Chariot Discovers "Transformational" Gas Field off Morocco
Independent energy company Chariot has announced a "tremendous" offshore gas discovery at its Anchois (Anchovy) field off the coast of Rabat, Morocco.
The rig Stena Don drilled the Anchois-2 exploration well for Chariot beginning in December, and the results show a net gas pay of over 300 feet - twice the amount found in the first well drilled in the formation. Multiple layers of gas sands with "high quality reservoirs" were encountered, exceeding the company's expectations.
Stena Don will now move ahead with further drilling at the Anchois-1 gas discovery well, which could become a future production well for the field.
"Chariot . . . has made a significant gas discovery at the Anchois-2 well which materially exceeds our expectations. We continue to conduct further analysis on the data collected from the well, but as it stands, we believe the result is transformational for the company," said Chariot's acting CEO, Adonis Pouroulis.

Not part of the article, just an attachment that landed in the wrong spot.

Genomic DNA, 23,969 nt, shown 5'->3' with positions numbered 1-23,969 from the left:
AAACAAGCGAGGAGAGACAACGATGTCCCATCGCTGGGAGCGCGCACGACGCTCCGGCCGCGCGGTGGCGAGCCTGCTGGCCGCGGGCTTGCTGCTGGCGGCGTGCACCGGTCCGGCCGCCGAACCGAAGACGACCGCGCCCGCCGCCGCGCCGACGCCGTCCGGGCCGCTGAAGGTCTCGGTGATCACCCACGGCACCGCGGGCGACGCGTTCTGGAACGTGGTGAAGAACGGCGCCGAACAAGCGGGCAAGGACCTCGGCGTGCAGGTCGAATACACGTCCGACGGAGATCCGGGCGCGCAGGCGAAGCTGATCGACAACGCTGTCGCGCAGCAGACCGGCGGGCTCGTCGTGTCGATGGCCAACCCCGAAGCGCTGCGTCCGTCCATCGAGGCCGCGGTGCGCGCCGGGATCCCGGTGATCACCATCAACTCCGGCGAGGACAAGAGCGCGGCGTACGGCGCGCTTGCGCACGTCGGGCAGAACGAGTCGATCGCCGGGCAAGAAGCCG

Anchois is located in Chariot's Lixus license block. Chariot has a 75 percent operating interest in partnership with Morocco's Office National des Hydrocarbures et des Mines (ONHYM), which holds a 25 percent interest.
"Chariot is a totally different company today compared to what it was last week," Pouroulis told Proactive UK in an interview Monday. "We couldn't have asked for more from this well."
There are additional unexplored target areas in the Lixis block with a similar seismic signature to Anchois-2, he added, raising the possibility that there could be more big finds to come.
The firm's proposed field development strategy involves "subsea-to-shore" infrastructure. This would mean piping gas from a subsea manifold directly back to a central processing facility on shore in Morocco, with no offshore platform on site.
The company says it has already lined up the commercial elements required to bring the project to life, including a production offtake agreement for Anchois with a "prominent international energy group"; the backing of two major banks; and an agreement with an experienced development company capable of completing subsea gas projects.
The discovery has already been transformational for investors: Chariot's shares on the LSE soared from £7.43 to £11.95 (up 60 percent) in early trading Monday, then subsided to £9.80 at market close (up 32 percent).